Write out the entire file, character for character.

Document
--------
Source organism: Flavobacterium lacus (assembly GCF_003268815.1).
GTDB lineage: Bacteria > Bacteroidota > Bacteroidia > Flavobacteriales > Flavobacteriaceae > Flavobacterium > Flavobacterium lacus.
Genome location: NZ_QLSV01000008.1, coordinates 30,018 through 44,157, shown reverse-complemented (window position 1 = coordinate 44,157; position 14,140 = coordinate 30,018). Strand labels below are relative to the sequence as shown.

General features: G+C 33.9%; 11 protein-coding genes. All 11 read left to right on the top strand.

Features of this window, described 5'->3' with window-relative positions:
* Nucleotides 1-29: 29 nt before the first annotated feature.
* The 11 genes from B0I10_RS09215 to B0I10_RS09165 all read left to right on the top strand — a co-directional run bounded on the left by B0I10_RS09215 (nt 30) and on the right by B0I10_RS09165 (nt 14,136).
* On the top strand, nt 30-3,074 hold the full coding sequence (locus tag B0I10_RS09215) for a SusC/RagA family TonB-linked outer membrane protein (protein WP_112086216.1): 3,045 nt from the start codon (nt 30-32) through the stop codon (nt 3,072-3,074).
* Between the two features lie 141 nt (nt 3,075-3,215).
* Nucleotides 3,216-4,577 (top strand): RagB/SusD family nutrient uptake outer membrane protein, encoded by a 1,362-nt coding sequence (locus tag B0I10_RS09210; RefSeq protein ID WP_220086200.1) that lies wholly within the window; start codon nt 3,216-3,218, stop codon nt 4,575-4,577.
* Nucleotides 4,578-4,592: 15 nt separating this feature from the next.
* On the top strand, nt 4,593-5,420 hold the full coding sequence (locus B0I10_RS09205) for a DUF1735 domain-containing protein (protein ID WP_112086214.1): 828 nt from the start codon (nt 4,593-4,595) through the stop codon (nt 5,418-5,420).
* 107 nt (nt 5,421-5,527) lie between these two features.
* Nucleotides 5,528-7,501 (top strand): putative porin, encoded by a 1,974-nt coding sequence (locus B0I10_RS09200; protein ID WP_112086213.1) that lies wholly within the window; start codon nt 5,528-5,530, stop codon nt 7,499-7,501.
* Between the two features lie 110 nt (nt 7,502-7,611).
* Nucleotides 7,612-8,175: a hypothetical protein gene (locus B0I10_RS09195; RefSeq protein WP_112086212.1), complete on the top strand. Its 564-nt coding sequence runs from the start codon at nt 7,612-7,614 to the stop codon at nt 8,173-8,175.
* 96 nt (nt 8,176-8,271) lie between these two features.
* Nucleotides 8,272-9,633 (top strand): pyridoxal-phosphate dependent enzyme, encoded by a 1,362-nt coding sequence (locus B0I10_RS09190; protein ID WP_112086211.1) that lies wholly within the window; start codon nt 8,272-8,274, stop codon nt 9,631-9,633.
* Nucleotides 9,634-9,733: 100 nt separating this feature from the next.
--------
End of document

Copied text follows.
Source organism: Flavobacterium lacus (assembly GCF_003268815.1).
GTDB lineage: Bacteria > Bacteroidota > Bacteroidia > Flavobacteriales > Flavobacteriaceae > Flavobacterium > Flavobacterium lacus.
Genome location: NZ_QLSV01000008.1, coordinates 30,018 through 44,157, shown reverse-complemented (window position 1 = coordinate 44,157; position 14,140 = coordinate 30,018). Strand labels below are relative to the sequence as shown.

General features: G+C 33.9%; 11 protein-coding genes. All 11 read left to right on the top strand.

Features of this window, described 5'->3' with window-relative positions:
* Nucleotides 1-29: 29 nt before the first annotated feature.
* The 11 genes from B0I10_RS09215 to B0I10_RS09165 all read left to right on the top strand — a co-directional run bounded on the left by B0I10_RS09215 (nt 30) and on the right by B0I10_RS09165 (nt 14,136).
* On the top strand, nt 30-3,074 hold the full coding sequence (locus tag B0I10_RS09215) for a SusC/RagA family TonB-linked outer membrane protein (protein WP_112086216.1): 3,045 nt from the start codon (nt 30-32) through the stop codon (nt 3,072-3,074).
* Between the two features lie 141 nt (nt 3,075-3,215).
* Nucleotides 3,216-4,577 (top strand): RagB/SusD family nutrient uptake outer membrane protein, encoded by a 1,362-nt coding sequence (locus tag B0I10_RS09210; RefSeq protein ID WP_220086200.1) that lies wholly within the window; start codon nt 3,216-3,218, stop codon nt 4,575-4,577.
* Nucleotides 4,578-4,592: 15 nt separating this feature from the next.
* On the top strand, nt 4,593-5,420 hold the full coding sequence (locus B0I10_RS09205) for a DUF1735 domain-containing protein (protein ID WP_112086214.1): 828 nt from the start codon (nt 4,593-4,595) through the stop codon (nt 5,418-5,420).
* 107 nt (nt 5,421-5,527) lie between these two features.
* Nucleotides 5,528-7,501 (top strand): putative porin, encoded by a 1,974-nt coding sequence (locus B0I10_RS09200; protein ID WP_112086213.1) that lies wholly within the window; start codon nt 5,528-5,530, stop codon nt 7,499-7,501.
* Between the two features lie 110 nt (nt 7,502-7,611).
* Nucleotides 7,612-8,175: a hypothetical protein gene (locus B0I10_RS09195; RefSeq protein WP_112086212.1), complete on the top strand. Its 564-nt coding sequence runs from the start codon at nt 7,612-7,614 to the stop codon at nt 8,173-8,175.
* 96 nt (nt 8,176-8,271) lie between these two features.
* Nucleotides 8,272-9,633 (top strand): pyridoxal-phosphate dependent enzyme, encoded by a 1,362-nt coding sequence (locus B0I10_RS09190; protein ID WP_112086211.1) that lies wholly within the window; start codon nt 8,272-8,274, stop codon nt 9,631-9,633.
* Nucleotides 9,634-9,733: 100 nt separating this feature from the next.